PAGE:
The first twelve chapters of Hebrews focuses on theology, the necessary doctrines on which believers base their daily living. Chapter 13, referencing Old Testament practices, may seem like a jumble of ideas. Though we do not know the exact ideas that were threatening the church of that day, the writer presents encouragement for sound living as Christ followers and for a faith that shapes that living.
What constitutes your reservoir of strength when life is hard and your stamina is weakened? I often find renewed strength in my family. They were people of dignity who earned their way and believed in God. Their faith was never showy, but it was firm. Their strength has become my strength.
We sometimes struggle with Hebrews because it is laced with the imagery and events of the Old Testament, foreign to our day. As you study this complex and encouraging book, remember that God is the same in both testaments and his grace is our consistent hope.
Sitting in a woman's office, I noticed she had a pretty picture of a cross on a rugged hilltop, but instead of signs of crucifixion, the cross was elaborately draped in flowering vines with butterflies floating about. When I asked if she was a Christian, she said, “Yes, but the idea of Jesus dying on a cross was not part of her church's beliefs – because God is love!”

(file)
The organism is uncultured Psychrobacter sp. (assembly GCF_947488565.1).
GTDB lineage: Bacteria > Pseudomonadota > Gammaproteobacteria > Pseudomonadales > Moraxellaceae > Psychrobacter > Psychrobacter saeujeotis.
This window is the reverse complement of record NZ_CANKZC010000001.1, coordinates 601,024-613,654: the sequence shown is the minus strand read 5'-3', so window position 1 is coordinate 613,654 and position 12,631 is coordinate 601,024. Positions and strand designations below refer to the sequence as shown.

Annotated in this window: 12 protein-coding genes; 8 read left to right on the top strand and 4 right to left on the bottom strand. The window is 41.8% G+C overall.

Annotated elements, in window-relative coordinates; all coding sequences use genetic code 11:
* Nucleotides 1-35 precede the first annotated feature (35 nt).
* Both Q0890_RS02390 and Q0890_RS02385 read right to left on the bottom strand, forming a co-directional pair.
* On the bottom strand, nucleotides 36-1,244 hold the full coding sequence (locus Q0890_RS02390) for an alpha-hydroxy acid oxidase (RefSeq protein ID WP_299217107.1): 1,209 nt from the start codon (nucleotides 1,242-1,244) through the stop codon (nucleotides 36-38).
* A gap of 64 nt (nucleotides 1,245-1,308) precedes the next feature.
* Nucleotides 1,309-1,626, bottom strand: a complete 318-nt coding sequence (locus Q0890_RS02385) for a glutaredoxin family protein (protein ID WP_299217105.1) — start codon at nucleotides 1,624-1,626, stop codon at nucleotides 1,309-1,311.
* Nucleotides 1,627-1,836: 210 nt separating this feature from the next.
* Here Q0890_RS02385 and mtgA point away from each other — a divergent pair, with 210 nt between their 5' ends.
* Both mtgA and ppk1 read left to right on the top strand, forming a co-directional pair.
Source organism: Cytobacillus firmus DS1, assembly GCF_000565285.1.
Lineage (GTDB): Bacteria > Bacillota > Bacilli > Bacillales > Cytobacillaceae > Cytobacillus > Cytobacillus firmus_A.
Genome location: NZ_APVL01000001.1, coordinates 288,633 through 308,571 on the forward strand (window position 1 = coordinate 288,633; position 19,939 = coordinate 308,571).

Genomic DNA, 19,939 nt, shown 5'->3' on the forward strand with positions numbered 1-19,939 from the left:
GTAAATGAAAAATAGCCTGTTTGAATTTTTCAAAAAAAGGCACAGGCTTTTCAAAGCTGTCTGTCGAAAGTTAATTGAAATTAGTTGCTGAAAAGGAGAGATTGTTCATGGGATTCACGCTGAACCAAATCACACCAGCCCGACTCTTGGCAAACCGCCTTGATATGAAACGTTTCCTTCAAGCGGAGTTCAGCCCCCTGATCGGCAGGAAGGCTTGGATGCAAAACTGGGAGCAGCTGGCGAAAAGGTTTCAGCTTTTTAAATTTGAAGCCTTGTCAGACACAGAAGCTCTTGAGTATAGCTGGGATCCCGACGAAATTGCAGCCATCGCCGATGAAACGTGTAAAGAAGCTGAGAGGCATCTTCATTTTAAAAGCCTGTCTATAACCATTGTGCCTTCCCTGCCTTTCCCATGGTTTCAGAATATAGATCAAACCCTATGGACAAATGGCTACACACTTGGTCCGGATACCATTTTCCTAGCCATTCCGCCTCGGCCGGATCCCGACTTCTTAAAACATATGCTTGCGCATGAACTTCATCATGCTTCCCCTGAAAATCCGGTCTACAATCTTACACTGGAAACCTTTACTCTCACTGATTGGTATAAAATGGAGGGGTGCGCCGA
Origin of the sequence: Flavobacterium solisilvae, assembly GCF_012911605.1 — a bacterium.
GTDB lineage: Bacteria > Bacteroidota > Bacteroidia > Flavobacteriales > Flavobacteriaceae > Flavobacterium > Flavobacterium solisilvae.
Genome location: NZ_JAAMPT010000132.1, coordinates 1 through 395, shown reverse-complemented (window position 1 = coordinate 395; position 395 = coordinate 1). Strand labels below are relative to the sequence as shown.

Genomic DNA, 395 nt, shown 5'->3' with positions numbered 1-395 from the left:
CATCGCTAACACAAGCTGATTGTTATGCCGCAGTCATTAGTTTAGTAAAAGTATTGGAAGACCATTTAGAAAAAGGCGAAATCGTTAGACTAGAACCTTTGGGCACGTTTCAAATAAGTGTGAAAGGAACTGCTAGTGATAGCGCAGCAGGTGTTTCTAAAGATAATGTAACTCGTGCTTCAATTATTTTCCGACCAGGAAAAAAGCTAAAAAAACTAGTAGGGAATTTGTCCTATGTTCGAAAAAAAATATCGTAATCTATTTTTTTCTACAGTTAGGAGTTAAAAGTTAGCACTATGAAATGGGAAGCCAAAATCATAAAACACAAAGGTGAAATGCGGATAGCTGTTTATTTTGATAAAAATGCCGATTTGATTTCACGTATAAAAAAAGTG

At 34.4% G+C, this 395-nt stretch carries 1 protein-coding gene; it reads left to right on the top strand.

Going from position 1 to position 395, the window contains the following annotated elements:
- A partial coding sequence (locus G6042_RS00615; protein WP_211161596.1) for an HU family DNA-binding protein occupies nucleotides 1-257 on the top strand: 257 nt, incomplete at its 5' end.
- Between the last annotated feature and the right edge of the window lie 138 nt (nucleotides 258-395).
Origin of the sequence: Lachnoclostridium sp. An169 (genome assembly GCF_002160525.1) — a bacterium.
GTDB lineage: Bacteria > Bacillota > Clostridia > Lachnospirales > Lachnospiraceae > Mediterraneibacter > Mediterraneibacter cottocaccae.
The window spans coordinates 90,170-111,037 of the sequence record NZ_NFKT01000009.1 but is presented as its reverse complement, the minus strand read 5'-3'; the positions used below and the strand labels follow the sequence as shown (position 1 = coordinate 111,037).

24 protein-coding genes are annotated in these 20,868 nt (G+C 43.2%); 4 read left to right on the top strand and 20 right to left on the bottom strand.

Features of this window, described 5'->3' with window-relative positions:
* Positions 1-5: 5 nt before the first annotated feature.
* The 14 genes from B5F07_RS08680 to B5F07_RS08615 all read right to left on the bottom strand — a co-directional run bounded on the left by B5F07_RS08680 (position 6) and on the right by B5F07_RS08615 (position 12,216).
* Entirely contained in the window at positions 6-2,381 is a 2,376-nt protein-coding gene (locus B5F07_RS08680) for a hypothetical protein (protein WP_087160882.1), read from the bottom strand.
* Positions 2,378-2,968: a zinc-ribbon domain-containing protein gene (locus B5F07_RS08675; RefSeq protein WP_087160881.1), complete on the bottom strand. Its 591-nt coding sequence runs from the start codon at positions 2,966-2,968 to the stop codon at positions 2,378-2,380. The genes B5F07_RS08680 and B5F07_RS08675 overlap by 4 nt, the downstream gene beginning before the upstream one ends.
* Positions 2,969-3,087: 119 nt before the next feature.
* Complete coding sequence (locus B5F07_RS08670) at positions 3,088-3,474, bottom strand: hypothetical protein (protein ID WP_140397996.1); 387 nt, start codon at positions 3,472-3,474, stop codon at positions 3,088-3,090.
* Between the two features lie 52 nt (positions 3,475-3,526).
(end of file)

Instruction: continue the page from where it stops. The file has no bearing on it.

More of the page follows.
Considering the span of biblical writings over the history of our world, it is amazing to watch God's love and grace remain unchanged in spite of humanity's embrace of selfishness and pride. Hope is never impossible when God is involved.
Consider the story of Naaman, supreme commander of the armies of Aram (Syria), who enjoyed the complete trust of his king and had defeated the army of Israel, among others. But Naaman faced a considerable enemy he could not defeat: he had leprosy.
John's Gospel does not begin with the Bethlehem narrative, instead laying a theological foundation reminiscent of the creation poetry found in Genesis 1:1-2:3. John understands that Jesus' appearance on earth is the continuation of God's original plan to love and bless the human race.
The problem with Christmas is we know the story too well. We have seen the lavish details year after year in movies, on concert stages and in magnificent works of art. But once in a while we catch the real magic of that moment in Bethlehem when eternity and this physical world witnessed the incomparable act of God.